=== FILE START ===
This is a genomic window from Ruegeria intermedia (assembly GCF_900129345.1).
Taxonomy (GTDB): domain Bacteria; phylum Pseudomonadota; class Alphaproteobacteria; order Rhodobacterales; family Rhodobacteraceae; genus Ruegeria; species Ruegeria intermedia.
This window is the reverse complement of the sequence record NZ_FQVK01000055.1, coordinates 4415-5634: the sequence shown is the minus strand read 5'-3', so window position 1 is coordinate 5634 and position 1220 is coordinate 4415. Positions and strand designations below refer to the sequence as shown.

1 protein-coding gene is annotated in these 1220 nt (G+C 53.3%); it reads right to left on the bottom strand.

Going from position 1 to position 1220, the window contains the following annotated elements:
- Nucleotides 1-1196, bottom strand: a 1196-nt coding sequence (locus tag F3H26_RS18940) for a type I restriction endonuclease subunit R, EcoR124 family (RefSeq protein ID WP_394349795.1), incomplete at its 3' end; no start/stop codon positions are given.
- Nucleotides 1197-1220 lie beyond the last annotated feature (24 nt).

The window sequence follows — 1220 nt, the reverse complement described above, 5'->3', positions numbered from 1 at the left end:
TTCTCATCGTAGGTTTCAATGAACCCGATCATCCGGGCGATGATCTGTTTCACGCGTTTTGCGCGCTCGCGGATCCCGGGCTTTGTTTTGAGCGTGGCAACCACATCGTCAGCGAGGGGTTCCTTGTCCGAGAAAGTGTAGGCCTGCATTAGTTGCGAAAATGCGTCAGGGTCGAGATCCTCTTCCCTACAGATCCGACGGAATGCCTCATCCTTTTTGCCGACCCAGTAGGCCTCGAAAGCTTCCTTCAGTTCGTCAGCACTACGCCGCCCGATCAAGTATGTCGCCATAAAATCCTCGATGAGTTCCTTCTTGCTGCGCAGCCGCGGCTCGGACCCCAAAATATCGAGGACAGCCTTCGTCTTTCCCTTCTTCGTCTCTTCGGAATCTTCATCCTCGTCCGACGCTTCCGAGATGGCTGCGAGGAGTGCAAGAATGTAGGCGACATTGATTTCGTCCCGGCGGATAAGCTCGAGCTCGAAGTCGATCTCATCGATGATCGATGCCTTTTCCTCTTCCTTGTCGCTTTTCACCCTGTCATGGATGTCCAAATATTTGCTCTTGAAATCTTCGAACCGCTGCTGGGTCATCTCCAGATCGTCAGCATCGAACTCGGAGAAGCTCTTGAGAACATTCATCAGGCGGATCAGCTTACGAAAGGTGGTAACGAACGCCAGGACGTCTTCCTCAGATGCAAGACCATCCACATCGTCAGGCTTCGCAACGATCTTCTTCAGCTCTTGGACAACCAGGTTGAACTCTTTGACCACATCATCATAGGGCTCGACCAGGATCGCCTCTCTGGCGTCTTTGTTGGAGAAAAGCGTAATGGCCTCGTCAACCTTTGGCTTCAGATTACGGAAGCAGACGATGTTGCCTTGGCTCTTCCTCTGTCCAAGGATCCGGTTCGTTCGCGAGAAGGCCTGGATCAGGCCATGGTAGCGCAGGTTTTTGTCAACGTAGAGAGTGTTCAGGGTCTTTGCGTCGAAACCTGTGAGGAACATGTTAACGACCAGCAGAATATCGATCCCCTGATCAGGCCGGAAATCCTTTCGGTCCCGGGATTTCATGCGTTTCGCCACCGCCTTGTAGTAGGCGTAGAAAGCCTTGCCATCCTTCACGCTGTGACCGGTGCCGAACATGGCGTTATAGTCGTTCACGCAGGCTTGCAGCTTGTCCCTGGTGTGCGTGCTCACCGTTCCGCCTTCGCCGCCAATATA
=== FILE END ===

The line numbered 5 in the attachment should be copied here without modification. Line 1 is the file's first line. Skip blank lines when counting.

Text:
Going from position 1 to position 1220, the window contains the following annotated elements: